Sexual harassment is even more common place than assault and I experienced plenty of that in and out of the workplace. I can’t imagine there are many women who have not, in some form.

Inappropriate remarks, emails, phone messages, touches, head to toe appraisals. And I have been blindsided by friend’s husbands as well, when they thought they could get away with it, like the peck on the cheek at the end of an evening that became a tongue down the throat. These are repugnant and inexcusable no matter how much alcohol was involved.

After my divorce,  to my surprise, I became an object of suspicion to married women. Couples dropped me like a hot iron. Men gave me looks that telegraphed “Fair game.” I have never felt so objectified and it happened almost overnight, at work and otherwise. Divorced women are branded and regarded unfairly as available and even easy. Not every women can’t live without a male in her life. When do boys stop being and thinking like “boys” and act like men?

One of the things that attracted me to the father of my two boys was his respectfulness. I knew he viewed me as an equal, someone to be taken seriously, not a “piece of ass”. I felt comfortable with him because I could trust him. Everything went at my pace. Whenever I encountered anyone in my dating experience who came on too strong, he was “outta here”. I alone had control of my body and how I chose to use it.

I raised my sons to regard women as their equals and worthy of respect and now observe them walking the walk and talking the talk. I could not be more proud. After what I have seen of men’s behavior in my life and on TV last week, if I have accomplished nothing more in my life than helping to mold men for the present and future, not mired in the past, I will be happy.

I do not have daughters to whom I can share my experiences and give my advice. But I do have a beautiful college age granddaughter, a beloved niece and great niece. Fortunately, they have been raised by parents who assured them of their worth and to have confidence in their decisions. To them I say, if the situation doesn’t feel right for you, avoid it. If it constitutes harassment or worse, report it. Share these experiences with your friends, parents and if necessary, therapists. It will help you and them as we progress in a world still dominated by men.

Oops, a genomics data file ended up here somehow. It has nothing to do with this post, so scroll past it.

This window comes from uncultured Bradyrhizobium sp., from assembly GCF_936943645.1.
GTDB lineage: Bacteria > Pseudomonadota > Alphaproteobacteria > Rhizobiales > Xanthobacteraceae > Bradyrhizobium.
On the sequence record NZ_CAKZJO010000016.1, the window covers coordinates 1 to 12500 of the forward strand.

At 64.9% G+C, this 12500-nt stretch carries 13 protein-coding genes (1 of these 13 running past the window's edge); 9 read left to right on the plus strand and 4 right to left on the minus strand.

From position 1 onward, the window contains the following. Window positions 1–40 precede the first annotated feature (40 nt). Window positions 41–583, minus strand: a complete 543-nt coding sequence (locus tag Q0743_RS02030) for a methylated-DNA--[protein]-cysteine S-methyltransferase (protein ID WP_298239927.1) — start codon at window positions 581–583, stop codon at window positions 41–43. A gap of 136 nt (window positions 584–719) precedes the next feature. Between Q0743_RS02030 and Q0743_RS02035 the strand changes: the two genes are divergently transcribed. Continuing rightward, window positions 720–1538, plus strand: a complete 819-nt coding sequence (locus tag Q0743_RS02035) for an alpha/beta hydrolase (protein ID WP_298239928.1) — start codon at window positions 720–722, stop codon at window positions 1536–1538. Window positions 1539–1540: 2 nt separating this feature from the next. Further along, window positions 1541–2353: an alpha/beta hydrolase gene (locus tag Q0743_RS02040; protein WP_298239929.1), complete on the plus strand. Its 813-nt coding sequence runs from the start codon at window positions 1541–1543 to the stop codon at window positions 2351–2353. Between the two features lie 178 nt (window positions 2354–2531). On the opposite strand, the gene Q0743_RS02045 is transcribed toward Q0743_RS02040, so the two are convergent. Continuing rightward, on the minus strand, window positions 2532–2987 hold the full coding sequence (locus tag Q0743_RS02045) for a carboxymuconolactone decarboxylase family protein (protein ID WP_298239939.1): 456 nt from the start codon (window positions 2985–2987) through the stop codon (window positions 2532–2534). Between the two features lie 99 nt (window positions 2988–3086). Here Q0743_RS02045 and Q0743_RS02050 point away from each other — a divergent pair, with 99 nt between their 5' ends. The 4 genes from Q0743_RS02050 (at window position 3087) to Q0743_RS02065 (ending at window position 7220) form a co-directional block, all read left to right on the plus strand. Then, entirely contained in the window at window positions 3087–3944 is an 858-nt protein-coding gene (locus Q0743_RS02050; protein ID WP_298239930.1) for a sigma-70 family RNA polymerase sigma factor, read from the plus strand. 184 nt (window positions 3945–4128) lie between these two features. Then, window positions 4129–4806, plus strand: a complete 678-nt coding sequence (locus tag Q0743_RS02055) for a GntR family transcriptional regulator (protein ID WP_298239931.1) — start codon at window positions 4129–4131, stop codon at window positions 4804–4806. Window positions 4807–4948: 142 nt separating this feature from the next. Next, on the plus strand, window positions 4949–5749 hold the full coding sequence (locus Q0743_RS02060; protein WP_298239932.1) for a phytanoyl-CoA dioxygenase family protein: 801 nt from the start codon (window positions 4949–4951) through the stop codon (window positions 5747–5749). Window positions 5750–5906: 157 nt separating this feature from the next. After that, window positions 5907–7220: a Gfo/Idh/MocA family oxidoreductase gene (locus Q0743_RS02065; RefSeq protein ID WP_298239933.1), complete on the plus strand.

This is a time of empowerment for women. Men aren’t yet getting it but we can’t stop this conversation until they do.

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Loss of Innocence

Driving down a country road on a perfect summer’s day, my convertible top down, and the radio blasting vintage Beach Boys, I am transported temporarily to a younger and more innocent time. The music is the hook; different music can get you to déjà vu faster than the speed of light. This music is the essence, for me, of high school days, when the worst thing that could happen was flunking a course or being grounded, not being a victim of a school shooting massacre. No, we were innocents then.

And then came that day in 1963, you know the one. I was sitting in Geometry class when the solemn announcement was made that JFK had been shot. The world stopped spinning. It was as if a national bubble had burst, one of youth, vigor, hope and expectation. When the news was tearfully and unforgettably delivered by (Uncle) Walter Cronkite, my innocence was forever shattered.

From there came college, from 1966 to 1970, and what a time to be on campus at a large mid-western university! I went in a sorority girl and came out a war protestor. The psychic change in my focus was head spinning. The year that finally put the little girl from Iowa to rest and brought the serious young woman out swinging was 1968.  Somewhere moldering in my archives is a photo of me in my pea coat, long hair streaming, with my PEOPLE FOR PEACE armband on. In February of that year, during the Tet Offensive, the deadliest week of the Vietnam War, 543 of America’s promising young men were killed in action, and 2547 wounded; lives shattered. Some of them were known to me, their names now carved on a wall in Washington. On April 4, I witnessed with horror the live televised killing of Martin Luther King.